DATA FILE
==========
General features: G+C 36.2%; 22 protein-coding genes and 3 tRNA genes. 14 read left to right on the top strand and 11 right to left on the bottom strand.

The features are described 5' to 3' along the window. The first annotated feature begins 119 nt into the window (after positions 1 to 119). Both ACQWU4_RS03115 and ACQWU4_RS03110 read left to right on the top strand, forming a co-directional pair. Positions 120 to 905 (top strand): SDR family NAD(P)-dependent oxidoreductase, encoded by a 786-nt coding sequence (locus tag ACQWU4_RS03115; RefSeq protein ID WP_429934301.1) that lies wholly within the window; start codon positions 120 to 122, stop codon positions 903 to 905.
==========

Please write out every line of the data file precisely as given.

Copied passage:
General features: G+C 36.2%; 22 protein-coding genes and 3 tRNA genes. 14 read left to right on the top strand and 11 right to left on the bottom strand.

The features are described 5' to 3' along the window. The first annotated feature begins 119 nt into the window (after positions 1 to 119). Both ACQWU4_RS03115 and ACQWU4_RS03110 read left to right on the top strand, forming a co-directional pair. Positions 120 to 905 (top strand): SDR family NAD(P)-dependent oxidoreductase, encoded by a 786-nt coding sequence (locus tag ACQWU4_RS03115; RefSeq protein ID WP_429934301.1) that lies wholly within the window; start codon positions 120 to 122, stop codon positions 903 to 905.